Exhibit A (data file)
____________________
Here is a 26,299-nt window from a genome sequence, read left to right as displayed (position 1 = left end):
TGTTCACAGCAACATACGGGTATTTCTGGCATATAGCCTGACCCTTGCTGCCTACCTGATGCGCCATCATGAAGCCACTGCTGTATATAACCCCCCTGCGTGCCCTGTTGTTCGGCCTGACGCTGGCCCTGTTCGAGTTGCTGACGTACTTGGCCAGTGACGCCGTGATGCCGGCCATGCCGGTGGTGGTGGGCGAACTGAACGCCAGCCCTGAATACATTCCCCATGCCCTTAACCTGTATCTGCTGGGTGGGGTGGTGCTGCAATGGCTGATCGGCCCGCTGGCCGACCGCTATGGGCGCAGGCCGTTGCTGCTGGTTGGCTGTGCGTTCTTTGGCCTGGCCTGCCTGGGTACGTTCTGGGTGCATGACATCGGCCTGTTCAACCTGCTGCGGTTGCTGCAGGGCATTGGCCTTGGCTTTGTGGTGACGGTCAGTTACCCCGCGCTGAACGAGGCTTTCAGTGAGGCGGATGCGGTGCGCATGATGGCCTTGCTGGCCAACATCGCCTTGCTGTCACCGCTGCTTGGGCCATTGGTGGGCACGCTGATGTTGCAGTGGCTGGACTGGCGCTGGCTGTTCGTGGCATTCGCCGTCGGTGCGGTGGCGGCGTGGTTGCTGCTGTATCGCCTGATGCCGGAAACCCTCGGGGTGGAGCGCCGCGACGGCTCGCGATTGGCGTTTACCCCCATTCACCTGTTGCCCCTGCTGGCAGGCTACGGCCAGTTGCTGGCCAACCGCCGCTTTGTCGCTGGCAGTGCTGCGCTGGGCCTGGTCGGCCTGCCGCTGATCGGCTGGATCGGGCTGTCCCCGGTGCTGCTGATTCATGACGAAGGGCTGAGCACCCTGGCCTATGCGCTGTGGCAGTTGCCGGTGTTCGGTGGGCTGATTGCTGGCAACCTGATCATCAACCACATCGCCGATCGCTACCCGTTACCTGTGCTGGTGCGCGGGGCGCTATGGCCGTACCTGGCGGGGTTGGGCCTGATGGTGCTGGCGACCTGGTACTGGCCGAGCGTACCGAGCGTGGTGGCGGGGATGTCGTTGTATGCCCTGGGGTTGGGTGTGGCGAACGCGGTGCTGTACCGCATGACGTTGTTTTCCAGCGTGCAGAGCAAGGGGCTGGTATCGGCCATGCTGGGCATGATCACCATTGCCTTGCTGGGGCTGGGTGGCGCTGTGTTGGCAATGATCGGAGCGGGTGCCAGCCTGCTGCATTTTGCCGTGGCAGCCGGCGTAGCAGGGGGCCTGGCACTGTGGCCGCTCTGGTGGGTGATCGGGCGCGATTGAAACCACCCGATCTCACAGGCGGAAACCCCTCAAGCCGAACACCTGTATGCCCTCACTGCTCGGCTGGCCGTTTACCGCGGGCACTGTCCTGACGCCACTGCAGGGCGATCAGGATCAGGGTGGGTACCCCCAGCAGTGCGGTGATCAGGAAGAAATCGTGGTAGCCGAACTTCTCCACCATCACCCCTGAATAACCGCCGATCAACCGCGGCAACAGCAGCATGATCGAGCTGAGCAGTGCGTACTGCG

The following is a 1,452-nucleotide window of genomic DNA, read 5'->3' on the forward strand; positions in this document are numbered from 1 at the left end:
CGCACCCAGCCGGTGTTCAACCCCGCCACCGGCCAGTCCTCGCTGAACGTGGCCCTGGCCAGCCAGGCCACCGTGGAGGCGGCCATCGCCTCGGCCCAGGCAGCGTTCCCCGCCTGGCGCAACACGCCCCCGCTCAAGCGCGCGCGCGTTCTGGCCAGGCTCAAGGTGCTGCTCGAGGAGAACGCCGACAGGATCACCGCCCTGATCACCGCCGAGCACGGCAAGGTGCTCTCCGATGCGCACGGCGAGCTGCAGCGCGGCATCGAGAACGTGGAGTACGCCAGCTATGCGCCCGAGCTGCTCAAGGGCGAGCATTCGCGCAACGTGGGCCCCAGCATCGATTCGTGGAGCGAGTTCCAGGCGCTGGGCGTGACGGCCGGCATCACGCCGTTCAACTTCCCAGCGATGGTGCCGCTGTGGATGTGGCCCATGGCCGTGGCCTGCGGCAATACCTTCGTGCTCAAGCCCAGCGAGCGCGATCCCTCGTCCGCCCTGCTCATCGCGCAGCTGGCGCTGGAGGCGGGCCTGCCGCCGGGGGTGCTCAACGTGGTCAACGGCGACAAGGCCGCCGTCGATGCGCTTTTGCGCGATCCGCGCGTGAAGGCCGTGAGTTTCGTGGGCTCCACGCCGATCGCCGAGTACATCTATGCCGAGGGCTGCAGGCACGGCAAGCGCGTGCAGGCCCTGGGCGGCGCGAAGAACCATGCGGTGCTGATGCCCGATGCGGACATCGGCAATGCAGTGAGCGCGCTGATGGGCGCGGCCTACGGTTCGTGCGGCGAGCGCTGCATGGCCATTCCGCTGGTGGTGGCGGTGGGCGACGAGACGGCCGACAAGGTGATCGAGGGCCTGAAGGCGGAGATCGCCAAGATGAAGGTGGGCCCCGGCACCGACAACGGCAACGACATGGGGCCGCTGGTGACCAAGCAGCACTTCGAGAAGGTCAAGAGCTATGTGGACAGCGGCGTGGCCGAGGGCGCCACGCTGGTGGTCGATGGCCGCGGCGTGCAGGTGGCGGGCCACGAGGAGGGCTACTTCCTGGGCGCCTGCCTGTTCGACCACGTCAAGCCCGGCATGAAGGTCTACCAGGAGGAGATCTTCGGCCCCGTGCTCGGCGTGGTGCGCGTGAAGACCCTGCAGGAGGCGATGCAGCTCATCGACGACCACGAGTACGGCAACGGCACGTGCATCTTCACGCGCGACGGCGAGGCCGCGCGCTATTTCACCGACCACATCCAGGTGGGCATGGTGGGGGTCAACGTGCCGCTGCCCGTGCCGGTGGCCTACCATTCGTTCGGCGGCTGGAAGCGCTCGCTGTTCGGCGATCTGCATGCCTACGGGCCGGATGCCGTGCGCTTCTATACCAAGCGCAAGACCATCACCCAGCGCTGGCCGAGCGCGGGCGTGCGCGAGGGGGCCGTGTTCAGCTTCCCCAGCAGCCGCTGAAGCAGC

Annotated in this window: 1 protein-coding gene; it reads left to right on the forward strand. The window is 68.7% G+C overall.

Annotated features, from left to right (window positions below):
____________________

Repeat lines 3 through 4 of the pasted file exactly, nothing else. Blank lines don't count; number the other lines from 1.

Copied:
The following is a 1,452-nucleotide window of genomic DNA, read 5'->3' on the forward strand; positions in this document are numbered from 1 at the left end:
CGCACCCAGCCGGTGTTCAACCCCGCCACCGGCCAGTCCTCGCTGAACGTGGCCCTGGCCAGCCAGGCCACCGTGGAGGCGGCCATCGCCTCGGCCCAGGCAGCGTTCCCCGCCTGGCGCAACACGCCCCCGCTCAAGCGCGCGCGCGTTCTGGCCAGGCTCAAGGTGCTGCTCGAGGAGAACGCCGACAGGATCACCGCCCTGATCACCGCCGAGCACGGCAAGGTGCTCTCCGATGCGCACGGCGAGCTGCAGCGCGGCATCGAGAACGTGGAGTACGCCAGCTATGCGCCCGAGCTGCTCAAGGGCGAGCATTCGCGCAACGTGGGCCCCAGCATCGATTCGTGGAGCGAGTTCCAGGCGCTGGGCGTGACGGCCGGCATCACGCCGTTCAACTTCCCAGCGATGGTGCCGCTGTGGATGTGGCCCATGGCCGTGGCCTGCGGCAATACCTTCGTGCTCAAGCCCAGCGAGCGCGATCCCTCGTCCGCCCTGCTCATCGCGCAGCTGGCGCTGGAGGCGGGCCTGCCGCCGGGGGTGCTCAACGTGGTCAACGGCGACAAGGCCGCCGTCGATGCGCTTTTGCGCGATCCGCGCGTGAAGGCCGTGAGTTTCGTGGGCTCCACGCCGATCGCCGAGTACATCTATGCCGAGGGCTGCAGGCACGGCAAGCGCGTGCAGGCCCTGGGCGGCGCGAAGAACCATGCGGTGCTGATGCCCGATGCGGACATCGGCAATGCAGTGAGCGCGCTGATGGGCGCGGCCTACGGTTCGTGCGGCGAGCGCTGCATGGCCATTCCGCTGGTGGTGGCGGTGGGCGACGAGACGGCCGACAAGGTGATCGAGGGCCTGAAGGCGGAGATCGCCAAGATGAAGGTGGGCCCCGGCACCGACAACGGCAACGACATGGGGCCGCTGGTGACCAAGCAGCACTTCGAGAAGGTCAAGAGCTATGTGGACAGCGGCGTGGCCGAGGGCGCCACGCTGGTGGTCGATGGCCGCGGCGTGCAGGTGGCGGGCCACGAGGAGGGCTACTTCCTGGGCGCCTGCCTGTTCGACCACGTCAAGCCCGGCATGAAGGTCTACCAGGAGGAGATCTTCGGCCCCGTGCTCGGCGTGGTGCGCGTGAAGACCCTGCAGGAGGCGATGCAGCTCATCGACGACCACGAGTACGGCAACGGCACGTGCATCTTCACGCGCGACGGCGAGGCCGCGCGCTATTTCACCGACCACATCCAGGTGGGCATGGTGGGGGTCAACGTGCCGCTGCCCGTGCCGGTGGCCTACCATTCGTTCGGCGGCTGGAAGCGCTCGCTGTTCGGCGATCTGCATGCCTACGGGCCGGATGCCGTGCGCTTCTATACCAAGCGCAAGACCATCACCCAGCGCTGGCCGAGCGCGGGCGTGCGCGAGGGGGCCGTGTTCAGCTTCCCCAGCAGCCGCTGAAGCAGC